Not only did we have exceptional views, but this room boasted a first for us in a while. We had an en-suite (of sorts), and, wait for it… electricity! Yup, there was a single outlet in the room (getting power from a solar panel on the roof), which allowed me to charge up everything from camera batteries to my Kindle. The ensuite also had a shower of sorts, so I took my first shower in days, hosing off the layers of dust and sweat with a relatively warm flow of water. We also headed into town to buy some powder detergent, allowing me to do some ‘bucket laundry’ and clean some of my trekking clothes. I’d been heavily recycling my duds anyway, but it was nice to clean them up. Darn western standards stuck in my head right?
With laundry done, body washed up, and devices charging, we grabbed another tasty lunch before finally heading out for another afternoon hike. As usual, when you are in a valley, your options are usually limited to uphill hikes to take in the better views, and that’s just what we did. In this case, it was a hike up and along the Gangapurna Glacier. A nice example of a Himalayan glacier that finished off in a nice glacier lake that we got to walk by. At the top of the hike was a superb lookout area with lots of little snaking trails to wander around and take in the view from different points. However, for me, I got a bigger kick out of going pottie in what I’d call yet another excellent example of a Loo with a View. The picture above doesn’t quite do justice, but you get the idea. Tiny little squat toilet here at 4000m, with fine views of the glacier and other surrounding mountains.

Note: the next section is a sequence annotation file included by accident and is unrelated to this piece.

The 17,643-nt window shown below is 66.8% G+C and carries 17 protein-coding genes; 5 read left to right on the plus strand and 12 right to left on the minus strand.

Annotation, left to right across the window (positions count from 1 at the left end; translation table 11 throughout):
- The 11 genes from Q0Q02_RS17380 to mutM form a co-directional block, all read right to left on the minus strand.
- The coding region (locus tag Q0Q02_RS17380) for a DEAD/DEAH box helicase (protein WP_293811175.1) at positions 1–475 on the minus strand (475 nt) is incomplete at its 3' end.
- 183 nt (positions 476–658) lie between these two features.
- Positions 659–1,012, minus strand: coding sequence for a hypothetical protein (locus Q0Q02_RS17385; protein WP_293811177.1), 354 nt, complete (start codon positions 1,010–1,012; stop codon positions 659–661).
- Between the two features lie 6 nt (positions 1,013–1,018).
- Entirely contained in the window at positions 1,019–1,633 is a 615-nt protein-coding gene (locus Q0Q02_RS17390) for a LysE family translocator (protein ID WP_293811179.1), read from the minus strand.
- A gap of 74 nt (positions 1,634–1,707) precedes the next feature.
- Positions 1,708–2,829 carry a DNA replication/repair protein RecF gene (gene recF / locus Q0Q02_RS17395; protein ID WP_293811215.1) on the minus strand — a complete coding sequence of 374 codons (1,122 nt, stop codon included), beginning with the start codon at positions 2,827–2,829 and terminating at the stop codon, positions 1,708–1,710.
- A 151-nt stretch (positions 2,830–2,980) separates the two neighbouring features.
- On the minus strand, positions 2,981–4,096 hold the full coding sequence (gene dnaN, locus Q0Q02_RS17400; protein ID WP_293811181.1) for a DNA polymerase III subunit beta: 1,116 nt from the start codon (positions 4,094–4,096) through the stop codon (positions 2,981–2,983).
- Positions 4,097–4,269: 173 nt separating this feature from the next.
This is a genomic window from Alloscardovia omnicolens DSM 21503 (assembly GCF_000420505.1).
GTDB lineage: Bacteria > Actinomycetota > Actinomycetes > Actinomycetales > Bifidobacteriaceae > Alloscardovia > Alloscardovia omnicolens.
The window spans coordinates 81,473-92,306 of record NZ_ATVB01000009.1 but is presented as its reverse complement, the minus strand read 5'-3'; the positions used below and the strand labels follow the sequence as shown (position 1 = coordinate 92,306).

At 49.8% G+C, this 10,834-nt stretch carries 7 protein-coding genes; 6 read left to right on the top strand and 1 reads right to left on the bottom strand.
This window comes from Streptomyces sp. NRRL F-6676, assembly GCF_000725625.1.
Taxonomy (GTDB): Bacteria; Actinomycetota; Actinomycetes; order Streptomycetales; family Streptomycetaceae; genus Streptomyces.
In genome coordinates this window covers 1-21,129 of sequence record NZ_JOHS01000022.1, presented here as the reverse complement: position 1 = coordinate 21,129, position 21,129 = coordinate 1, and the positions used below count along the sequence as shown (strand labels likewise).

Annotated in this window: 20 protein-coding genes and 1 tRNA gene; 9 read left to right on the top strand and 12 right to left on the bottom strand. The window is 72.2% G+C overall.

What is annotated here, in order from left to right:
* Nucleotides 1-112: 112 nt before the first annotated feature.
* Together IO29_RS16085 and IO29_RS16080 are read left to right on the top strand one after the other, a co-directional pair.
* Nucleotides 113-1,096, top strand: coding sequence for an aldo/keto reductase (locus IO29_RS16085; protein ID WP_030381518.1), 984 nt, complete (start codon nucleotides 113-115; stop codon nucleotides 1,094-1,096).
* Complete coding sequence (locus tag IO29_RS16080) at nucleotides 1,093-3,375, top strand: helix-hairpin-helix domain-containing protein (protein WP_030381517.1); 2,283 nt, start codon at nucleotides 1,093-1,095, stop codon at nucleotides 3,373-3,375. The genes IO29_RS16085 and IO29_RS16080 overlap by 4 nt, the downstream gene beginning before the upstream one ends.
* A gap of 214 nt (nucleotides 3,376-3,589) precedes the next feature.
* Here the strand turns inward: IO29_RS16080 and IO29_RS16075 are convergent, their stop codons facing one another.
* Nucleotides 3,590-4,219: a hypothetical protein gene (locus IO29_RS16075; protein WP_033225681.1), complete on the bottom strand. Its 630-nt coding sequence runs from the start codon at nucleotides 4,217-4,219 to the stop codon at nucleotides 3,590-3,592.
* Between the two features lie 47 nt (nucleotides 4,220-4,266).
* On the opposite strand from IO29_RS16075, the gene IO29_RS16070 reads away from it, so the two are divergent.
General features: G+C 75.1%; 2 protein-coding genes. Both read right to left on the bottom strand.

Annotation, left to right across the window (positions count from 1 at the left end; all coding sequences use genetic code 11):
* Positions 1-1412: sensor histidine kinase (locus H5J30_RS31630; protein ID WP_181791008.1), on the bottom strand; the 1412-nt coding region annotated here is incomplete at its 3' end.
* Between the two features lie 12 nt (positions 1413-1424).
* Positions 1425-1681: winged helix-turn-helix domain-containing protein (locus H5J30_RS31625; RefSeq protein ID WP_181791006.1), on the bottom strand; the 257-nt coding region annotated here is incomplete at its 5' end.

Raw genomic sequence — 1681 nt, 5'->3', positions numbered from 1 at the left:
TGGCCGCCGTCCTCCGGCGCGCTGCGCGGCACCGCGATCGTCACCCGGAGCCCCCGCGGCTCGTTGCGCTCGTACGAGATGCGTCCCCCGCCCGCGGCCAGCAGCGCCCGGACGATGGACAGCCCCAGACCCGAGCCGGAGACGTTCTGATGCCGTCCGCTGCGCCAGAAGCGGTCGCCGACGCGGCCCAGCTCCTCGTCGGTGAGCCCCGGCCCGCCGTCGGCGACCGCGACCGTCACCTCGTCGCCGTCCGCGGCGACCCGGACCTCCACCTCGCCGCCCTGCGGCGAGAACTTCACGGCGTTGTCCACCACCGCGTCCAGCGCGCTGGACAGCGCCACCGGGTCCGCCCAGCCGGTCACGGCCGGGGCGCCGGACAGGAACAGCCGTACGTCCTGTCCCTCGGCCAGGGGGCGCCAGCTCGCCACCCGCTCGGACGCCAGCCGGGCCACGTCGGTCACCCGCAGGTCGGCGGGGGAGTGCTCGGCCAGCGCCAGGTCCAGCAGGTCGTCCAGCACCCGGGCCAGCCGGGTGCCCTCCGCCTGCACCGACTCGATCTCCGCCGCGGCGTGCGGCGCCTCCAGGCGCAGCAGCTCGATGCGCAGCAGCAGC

After our day hike, we settled in back at the hotel to meet other trekkers that had now completely filled up our hotel. I took advantage of the opportunity to get a nice cold Everest beer, and sit outside chatting with other world travelers. Deanna and I enjoyed chatting with new people and hearing lots of interesting stories and sharing in some funny experiences (which I won’t get into here, but hopefully it will trigger my memory about our bare chested Canadian vagabond friend and his bag of weed that he harvested en route….). All in all, a funny and fun night, that went later than usual. And by that, I mean we may have stayed up as late as 10pm, rather than the usual 8pm curfew.
While the plan had been to spend another day in Manang and just recharge there, we awoke the next morning, and over breakfast chatted over options with our guide and porter. In the end, we decided that pressing on might be the better idea. For two reasons. The most obvious was that it would get us to a higher elevation, thereby shortening the next day, when we’d hoped to get as close as we could to Thorung-La pass (making the summit day a bit easier). The second, and more esoteric reason was that it was ‘too easy’ in Manang. We’d found coffee shops, bakeries, lots of tourists, cold beer, plumbing, etc. Frankly, it had been a bit of a culture shock, and we weren’t ready to go back to the ‘luxuries’ yet. So, the plan was to press on, and move onto the tiny village of Gunsang, not far up the valley from Manang, but a world apart in feel.
Manang to Gunsang